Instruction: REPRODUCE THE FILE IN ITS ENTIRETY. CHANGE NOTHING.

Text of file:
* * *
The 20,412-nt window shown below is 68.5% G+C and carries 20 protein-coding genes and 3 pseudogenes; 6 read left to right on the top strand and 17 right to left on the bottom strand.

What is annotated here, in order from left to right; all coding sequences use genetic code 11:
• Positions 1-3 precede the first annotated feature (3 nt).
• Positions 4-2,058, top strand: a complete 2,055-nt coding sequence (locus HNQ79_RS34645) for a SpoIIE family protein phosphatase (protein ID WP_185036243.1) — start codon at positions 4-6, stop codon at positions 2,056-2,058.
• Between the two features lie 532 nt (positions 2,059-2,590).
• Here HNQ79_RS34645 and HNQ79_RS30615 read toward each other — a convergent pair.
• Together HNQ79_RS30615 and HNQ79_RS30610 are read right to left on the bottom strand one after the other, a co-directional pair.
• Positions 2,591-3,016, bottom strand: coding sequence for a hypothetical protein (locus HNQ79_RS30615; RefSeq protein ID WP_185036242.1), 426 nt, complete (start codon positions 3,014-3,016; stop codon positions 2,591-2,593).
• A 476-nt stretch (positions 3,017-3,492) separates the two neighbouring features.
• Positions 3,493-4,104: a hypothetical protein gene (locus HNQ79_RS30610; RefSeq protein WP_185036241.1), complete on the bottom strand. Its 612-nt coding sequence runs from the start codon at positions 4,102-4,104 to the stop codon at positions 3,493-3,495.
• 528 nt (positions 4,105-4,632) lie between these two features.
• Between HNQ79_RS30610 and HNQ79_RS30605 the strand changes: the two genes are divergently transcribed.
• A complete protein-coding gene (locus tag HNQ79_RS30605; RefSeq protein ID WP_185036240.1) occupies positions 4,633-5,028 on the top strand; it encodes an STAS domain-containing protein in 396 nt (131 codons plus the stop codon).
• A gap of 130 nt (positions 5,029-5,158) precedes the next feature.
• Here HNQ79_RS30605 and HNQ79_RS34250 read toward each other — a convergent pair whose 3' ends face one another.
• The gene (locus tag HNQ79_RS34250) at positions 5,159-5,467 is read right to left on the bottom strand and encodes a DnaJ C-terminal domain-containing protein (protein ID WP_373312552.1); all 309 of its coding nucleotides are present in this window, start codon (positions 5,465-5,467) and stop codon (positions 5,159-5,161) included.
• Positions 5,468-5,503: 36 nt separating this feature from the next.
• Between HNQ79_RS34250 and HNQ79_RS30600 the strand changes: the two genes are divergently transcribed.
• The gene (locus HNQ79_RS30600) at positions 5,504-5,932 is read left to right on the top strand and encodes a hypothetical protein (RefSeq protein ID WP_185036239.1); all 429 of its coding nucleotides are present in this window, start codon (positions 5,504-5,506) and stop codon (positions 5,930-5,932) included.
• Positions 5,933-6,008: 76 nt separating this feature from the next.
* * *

The 20,412-nt window shown below is 68.5% G+C and carries 20 protein-coding genes and 3 pseudogenes; 6 read left to right on the top strand and 17 right to left on the bottom strand.

What is annotated here, in order from left to right; all coding sequences use genetic code 11:
• Positions 1-3 precede the first annotated feature (3 nt).
• Positions 4-2,058, top strand: a complete 2,055-nt coding sequence (locus HNQ79_RS34645) for a SpoIIE family protein phosphatase (protein ID WP_185036243.1) — start codon at positions 4-6, stop codon at positions 2,056-2,058.
• Between the two features lie 532 nt (positions 2,059-2,590).
• Here HNQ79_RS34645 and HNQ79_RS30615 read toward each other — a convergent pair.
• Together HNQ79_RS30615 and HNQ79_RS30610 are read right to left on the bottom strand one after the other, a co-directional pair.
• Positions 2,591-3,016, bottom strand: coding sequence for a hypothetical protein (locus HNQ79_RS30615; RefSeq protein ID WP_185036242.1), 426 nt, complete (start codon positions 3,014-3,016; stop codon positions 2,591-2,593).
• A 476-nt stretch (positions 3,017-3,492) separates the two neighbouring features.
• Positions 3,493-4,104: a hypothetical protein gene (locus HNQ79_RS30610; RefSeq protein WP_185036241.1), complete on the bottom strand. Its 612-nt coding sequence runs from the start codon at positions 4,102-4,104 to the stop codon at positions 3,493-3,495.
• 528 nt (positions 4,105-4,632) lie between these two features.
• Between HNQ79_RS30610 and HNQ79_RS30605 the strand changes: the two genes are divergently transcribed.
• A complete protein-coding gene (locus tag HNQ79_RS30605; RefSeq protein ID WP_185036240.1) occupies positions 4,633-5,028 on the top strand; it encodes an STAS domain-containing protein in 396 nt (131 codons plus the stop codon).
• A gap of 130 nt (positions 5,029-5,158) precedes the next feature.
• Here HNQ79_RS30605 and HNQ79_RS34250 read toward each other — a convergent pair whose 3' ends face one another.
• The gene (locus tag HNQ79_RS34250) at positions 5,159-5,467 is read right to left on the bottom strand and encodes a DnaJ C-terminal domain-containing protein (protein ID WP_373312552.1); all 309 of its coding nucleotides are present in this window, start codon (positions 5,465-5,467) and stop codon (positions 5,159-5,161) included.
• Positions 5,468-5,503: 36 nt separating this feature from the next.
• Between HNQ79_RS34250 and HNQ79_RS30600 the strand changes: the two genes are divergently transcribed.
• The gene (locus HNQ79_RS30600) at positions 5,504-5,932 is read left to right on the top strand and encodes a hypothetical protein (RefSeq protein ID WP_185036239.1); all 429 of its coding nucleotides are present in this window, start codon (positions 5,504-5,506) and stop codon (positions 5,930-5,932) included.
• Positions 5,933-6,008: 76 nt separating this feature from the next.